Home Vancouver Monthly Calendar Festivals and Events in Vancouver Vancouver’s Carnaval del Sol Latin Festival in 2022 Carnaval del Sol’s Flamenco, Tango and Wine Night

Carnaval del Sol’s Flamenco, Tango and Wine Night

Flamenco, Tango and Wine Night

Flamenco, Tango and Wine in One Night is a Carnaval del Sol event featuring performances by Vancouver flamenco and tango dancers on Granville Island.

The event takes place each summer or early fall during Vancouver’s annual Carnaval del Sol Latin Festival. It also happens in October during Latin American Heritage Month. In 2021 its dates were September 25th and October 26th. In 2022, it’s scheduled for July 15th.

If you like dance performances and want to experience some Spanish and Latin culture, this is a great event that you’ll likely really enjoy.


For tickets and details about the event on July 15th in 2022, see the Latincouver.ca website.


Flamenco and Tango Dancing in Vancouver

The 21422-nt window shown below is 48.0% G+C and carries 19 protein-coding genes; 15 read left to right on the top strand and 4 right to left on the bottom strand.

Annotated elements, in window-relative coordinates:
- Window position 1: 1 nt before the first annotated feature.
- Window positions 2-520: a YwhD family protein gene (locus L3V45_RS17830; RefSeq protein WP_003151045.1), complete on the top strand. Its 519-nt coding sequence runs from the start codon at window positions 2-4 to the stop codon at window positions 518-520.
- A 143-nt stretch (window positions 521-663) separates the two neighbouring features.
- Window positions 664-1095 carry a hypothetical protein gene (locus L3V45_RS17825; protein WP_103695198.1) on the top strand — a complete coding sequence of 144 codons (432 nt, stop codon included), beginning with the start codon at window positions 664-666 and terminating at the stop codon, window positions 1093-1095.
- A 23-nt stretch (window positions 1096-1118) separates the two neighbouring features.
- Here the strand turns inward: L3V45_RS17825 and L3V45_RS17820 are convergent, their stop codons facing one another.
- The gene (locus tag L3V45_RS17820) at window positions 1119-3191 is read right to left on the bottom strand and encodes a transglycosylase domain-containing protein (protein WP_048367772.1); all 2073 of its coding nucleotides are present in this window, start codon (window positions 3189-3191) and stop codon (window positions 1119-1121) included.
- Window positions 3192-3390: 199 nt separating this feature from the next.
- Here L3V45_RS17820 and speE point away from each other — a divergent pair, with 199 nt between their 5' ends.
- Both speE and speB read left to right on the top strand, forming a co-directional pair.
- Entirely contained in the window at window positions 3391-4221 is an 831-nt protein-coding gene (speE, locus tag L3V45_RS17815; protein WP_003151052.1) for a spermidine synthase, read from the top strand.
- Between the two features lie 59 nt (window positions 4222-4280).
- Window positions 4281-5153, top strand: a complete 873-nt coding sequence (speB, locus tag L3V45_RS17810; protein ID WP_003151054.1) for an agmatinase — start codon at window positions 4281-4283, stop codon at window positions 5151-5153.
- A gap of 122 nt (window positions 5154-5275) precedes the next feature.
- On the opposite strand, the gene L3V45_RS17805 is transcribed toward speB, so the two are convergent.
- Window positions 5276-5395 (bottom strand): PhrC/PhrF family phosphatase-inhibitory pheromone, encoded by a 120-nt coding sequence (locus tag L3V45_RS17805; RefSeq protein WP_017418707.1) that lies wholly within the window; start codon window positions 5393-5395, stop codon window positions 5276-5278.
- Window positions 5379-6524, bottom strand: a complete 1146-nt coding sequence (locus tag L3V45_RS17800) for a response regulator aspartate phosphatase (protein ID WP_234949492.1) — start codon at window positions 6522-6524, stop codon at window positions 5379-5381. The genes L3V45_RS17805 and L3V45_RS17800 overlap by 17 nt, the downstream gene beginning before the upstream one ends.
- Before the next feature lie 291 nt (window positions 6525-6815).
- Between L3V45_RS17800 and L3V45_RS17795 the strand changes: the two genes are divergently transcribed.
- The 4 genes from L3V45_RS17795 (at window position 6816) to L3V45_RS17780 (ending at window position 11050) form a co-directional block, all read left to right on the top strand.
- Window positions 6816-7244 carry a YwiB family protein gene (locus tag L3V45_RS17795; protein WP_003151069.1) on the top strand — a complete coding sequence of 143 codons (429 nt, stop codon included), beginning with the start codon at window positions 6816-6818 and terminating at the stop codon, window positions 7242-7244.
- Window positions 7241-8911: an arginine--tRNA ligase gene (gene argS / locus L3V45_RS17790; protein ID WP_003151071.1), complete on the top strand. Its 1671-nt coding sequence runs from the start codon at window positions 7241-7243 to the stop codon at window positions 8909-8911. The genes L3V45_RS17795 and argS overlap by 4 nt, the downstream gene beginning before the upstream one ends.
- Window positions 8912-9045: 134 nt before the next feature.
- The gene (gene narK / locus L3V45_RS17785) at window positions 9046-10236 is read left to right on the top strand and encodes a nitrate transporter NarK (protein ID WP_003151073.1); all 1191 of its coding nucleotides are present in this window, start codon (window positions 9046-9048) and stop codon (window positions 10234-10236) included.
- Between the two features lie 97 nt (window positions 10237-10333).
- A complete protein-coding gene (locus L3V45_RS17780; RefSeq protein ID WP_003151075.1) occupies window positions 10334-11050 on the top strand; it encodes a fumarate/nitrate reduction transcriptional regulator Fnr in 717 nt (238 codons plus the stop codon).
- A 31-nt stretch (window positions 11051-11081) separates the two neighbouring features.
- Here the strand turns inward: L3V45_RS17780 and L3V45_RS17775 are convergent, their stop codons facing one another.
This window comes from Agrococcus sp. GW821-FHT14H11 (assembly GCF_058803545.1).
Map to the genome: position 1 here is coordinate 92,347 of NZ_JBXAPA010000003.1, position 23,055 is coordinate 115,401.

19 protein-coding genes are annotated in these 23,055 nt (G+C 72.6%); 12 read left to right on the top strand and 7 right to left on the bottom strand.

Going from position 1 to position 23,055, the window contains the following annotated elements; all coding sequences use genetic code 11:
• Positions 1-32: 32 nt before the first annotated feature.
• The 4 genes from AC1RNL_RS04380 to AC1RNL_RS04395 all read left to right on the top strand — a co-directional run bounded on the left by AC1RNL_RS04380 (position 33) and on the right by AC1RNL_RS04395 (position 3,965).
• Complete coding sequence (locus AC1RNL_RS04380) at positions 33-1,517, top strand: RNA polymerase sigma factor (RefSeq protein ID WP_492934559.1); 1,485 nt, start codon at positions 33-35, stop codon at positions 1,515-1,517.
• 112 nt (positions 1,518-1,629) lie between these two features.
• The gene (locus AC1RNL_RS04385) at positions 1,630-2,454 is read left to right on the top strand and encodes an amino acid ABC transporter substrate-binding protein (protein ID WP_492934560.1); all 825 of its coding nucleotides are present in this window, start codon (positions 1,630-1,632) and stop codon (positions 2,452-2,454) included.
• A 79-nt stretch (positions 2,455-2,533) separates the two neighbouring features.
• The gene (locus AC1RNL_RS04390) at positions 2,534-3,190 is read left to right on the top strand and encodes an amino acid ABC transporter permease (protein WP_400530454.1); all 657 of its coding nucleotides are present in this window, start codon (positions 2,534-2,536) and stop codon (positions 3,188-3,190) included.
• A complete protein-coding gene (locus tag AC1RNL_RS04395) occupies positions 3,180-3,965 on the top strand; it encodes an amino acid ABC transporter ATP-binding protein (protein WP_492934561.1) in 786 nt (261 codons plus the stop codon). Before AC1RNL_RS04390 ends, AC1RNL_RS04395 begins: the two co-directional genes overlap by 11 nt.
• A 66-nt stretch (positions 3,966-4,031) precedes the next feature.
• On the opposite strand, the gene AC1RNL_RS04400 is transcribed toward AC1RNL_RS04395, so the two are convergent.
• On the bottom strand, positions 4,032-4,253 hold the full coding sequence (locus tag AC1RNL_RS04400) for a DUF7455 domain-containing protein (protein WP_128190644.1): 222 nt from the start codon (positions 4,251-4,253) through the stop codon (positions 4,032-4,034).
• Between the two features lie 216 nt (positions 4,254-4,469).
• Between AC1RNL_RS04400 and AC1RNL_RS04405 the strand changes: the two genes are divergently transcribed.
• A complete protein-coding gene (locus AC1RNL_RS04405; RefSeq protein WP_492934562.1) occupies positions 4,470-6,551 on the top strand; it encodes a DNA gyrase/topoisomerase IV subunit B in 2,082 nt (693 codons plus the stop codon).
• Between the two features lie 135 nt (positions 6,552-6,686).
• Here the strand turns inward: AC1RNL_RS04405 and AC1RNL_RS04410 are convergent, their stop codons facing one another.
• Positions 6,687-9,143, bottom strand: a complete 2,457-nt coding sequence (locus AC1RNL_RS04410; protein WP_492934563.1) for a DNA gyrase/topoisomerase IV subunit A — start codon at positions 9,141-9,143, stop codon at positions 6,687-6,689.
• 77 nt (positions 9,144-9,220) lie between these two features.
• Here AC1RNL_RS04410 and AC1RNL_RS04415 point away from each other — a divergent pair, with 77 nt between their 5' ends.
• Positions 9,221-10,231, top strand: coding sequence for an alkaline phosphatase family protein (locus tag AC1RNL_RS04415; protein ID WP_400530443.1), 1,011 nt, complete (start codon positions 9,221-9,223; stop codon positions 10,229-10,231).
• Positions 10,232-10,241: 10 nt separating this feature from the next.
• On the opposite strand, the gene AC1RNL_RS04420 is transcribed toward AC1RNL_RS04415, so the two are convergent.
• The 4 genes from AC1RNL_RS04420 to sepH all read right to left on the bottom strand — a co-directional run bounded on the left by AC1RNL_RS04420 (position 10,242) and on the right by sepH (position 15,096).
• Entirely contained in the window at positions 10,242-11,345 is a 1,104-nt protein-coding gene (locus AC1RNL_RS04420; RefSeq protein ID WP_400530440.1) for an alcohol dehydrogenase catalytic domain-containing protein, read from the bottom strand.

A popular event during Vancouver’s annual Carnaval del Sol Latin festival each year is Flamenco, Tango and Wine in One Night. In 2021 it took place on the evening of September 25th. The venue was Performance Works at 1218 Cartwright Street on Granville Island.

The event also happened during Latin American Heritage Month on Tuesday, October 26th.

There are actually sometimes two Latin dance-themed events when this event takes place. In 2021 there was the Flamenco & Tango Workshop from 5:00 until about 6:00 pm. Flamenco, Tango and Wine in One Night, meanwhile, ran from about 8:00 until 9:30 pm (with doors opening at 7:00 pm).

In addition to the dance workshops and performances, wine and beer are available for sale at the event.

The two dance-related events are part of Carnaval del Sol which is an annual Latin festival. The dance-themed events also happen later in the year during Latin American Heritage Month in October. To learn more about the summer festival and its various other events, see our article about Carnaval del Sol.


Carnaval del Sol


Flamenco & Tango Workshop